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La Rocque Opposes Curbs on Assimilated Jews in France

October 8, 1940
See Original Daily Bulletin From This Date

Complaints against the alleged “invasion” of certain professions by Jews were scored by Col. Francois de la Rocque, French rightist leader, in the first press comment on the proposed Jewish statute published in the newspaper Le Petit Journal today.

Col. de la Rocque demanded that “fully assimilated” Jews be not treated with discrimination since they belong to “one big family of citizens” and such discrimination would be “unconceivable.” He advised Frenchmen to safeguard their positions “not by the way of legal requisition but by strenuous work.”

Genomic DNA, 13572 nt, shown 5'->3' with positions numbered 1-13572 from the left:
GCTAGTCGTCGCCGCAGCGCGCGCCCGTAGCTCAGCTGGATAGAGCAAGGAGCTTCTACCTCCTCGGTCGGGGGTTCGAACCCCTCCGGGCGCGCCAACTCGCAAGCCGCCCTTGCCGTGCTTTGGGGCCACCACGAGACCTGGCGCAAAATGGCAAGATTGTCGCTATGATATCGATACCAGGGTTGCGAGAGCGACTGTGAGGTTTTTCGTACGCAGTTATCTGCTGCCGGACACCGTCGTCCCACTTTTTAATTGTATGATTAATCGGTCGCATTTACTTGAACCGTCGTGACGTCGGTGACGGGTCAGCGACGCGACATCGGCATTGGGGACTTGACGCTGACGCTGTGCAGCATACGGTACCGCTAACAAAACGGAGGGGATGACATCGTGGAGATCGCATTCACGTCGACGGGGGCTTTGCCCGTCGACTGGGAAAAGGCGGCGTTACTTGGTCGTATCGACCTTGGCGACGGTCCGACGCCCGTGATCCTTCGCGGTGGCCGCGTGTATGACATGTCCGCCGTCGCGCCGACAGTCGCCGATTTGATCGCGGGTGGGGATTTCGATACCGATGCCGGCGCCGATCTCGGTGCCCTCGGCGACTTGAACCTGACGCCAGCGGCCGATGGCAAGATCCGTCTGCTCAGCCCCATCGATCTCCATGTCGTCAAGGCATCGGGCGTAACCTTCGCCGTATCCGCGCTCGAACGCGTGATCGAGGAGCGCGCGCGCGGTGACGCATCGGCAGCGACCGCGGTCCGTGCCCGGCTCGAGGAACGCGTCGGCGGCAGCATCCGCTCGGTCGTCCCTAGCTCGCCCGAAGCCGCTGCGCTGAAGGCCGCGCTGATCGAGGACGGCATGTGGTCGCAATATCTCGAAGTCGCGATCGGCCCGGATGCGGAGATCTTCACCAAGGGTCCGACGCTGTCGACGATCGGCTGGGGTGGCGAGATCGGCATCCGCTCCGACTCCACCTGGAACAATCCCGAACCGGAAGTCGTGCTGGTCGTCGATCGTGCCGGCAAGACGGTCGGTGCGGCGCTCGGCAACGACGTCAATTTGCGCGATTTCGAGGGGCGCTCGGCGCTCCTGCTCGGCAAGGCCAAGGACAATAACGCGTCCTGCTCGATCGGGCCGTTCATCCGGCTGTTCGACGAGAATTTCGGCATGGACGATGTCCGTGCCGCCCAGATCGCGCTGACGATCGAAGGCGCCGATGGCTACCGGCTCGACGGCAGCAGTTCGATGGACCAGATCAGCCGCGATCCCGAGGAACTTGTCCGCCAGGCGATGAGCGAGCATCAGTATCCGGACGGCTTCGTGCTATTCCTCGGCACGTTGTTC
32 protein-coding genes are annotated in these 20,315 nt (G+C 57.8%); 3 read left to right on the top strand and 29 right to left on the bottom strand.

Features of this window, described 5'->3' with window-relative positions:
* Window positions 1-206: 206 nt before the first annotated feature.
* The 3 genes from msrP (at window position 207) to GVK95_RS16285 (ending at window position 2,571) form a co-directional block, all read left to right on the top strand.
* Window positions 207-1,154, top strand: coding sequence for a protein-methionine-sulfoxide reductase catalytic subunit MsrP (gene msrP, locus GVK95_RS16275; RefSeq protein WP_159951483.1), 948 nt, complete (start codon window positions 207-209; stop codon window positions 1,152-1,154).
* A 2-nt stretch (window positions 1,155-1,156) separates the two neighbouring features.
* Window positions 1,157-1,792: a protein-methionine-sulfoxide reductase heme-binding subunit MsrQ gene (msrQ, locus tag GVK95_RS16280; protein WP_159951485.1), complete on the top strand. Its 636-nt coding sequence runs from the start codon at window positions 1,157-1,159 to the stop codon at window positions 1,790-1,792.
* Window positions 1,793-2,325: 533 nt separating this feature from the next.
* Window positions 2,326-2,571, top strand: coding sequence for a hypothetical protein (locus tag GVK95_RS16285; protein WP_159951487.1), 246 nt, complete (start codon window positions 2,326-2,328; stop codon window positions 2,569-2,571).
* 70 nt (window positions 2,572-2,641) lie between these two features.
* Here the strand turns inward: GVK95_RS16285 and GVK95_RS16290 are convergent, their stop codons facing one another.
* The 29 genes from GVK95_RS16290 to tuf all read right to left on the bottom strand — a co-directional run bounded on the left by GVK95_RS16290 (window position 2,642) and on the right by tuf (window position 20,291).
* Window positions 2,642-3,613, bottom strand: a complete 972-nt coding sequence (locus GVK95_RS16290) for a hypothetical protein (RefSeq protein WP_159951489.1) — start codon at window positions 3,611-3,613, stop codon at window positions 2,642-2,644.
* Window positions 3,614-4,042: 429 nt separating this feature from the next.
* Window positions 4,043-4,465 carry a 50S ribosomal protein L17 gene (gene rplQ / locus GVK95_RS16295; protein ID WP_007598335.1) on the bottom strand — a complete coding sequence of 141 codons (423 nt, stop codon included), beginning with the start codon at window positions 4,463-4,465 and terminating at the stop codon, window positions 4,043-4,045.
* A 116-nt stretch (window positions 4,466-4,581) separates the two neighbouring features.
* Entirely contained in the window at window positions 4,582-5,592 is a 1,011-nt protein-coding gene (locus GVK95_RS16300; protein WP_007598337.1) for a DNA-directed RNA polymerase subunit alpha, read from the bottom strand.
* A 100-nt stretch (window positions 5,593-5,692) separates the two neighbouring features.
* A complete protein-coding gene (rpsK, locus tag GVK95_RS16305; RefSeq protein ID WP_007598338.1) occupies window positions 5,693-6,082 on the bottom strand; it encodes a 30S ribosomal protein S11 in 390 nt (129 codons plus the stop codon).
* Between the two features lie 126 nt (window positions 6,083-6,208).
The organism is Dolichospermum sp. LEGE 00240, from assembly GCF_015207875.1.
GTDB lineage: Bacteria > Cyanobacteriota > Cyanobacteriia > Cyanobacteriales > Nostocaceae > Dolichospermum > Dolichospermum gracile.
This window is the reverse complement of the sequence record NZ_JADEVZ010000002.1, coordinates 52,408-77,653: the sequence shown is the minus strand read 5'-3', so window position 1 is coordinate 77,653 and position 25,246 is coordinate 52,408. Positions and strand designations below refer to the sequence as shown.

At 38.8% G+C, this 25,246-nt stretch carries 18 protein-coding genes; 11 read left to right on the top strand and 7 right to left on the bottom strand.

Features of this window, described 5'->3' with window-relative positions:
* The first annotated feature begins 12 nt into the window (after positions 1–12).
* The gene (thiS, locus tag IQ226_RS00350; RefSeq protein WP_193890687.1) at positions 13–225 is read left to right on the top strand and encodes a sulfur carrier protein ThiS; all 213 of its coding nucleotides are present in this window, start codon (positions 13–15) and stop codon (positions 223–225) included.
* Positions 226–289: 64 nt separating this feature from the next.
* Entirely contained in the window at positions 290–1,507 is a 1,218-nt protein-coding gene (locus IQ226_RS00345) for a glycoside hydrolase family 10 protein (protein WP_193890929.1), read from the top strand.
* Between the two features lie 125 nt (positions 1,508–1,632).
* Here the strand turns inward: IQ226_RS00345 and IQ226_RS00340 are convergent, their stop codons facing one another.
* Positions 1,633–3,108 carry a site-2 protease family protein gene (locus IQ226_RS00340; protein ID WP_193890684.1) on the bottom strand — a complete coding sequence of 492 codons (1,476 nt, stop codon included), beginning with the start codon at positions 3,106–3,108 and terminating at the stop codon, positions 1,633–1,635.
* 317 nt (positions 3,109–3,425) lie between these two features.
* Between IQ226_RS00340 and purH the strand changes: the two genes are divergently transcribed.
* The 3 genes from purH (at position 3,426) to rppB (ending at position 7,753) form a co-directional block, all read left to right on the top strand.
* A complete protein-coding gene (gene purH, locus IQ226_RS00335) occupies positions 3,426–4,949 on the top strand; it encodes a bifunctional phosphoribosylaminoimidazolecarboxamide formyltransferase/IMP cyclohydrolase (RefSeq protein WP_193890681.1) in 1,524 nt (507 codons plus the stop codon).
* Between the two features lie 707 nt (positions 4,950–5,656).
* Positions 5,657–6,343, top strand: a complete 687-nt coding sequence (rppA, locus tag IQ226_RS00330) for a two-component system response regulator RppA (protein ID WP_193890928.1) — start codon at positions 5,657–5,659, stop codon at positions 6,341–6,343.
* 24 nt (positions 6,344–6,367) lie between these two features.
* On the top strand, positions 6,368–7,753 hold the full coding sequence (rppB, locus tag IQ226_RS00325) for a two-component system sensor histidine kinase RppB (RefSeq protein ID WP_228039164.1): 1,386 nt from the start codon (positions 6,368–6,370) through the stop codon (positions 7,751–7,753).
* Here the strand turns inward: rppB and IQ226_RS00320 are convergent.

Reasonable precautionary measures regarding future naturalization are not only practical but just to avoid overcrowding in the liberal professions, he said.

While expressing approval of the recently-ordered naturalization revision, the rightist leader said that only those who have violated French laws and traditions should lose their citizenship. At the same time he urged abrogation of the Cremieux Law of 1870 which ordered wholesale naturalization of Algerian Jews.

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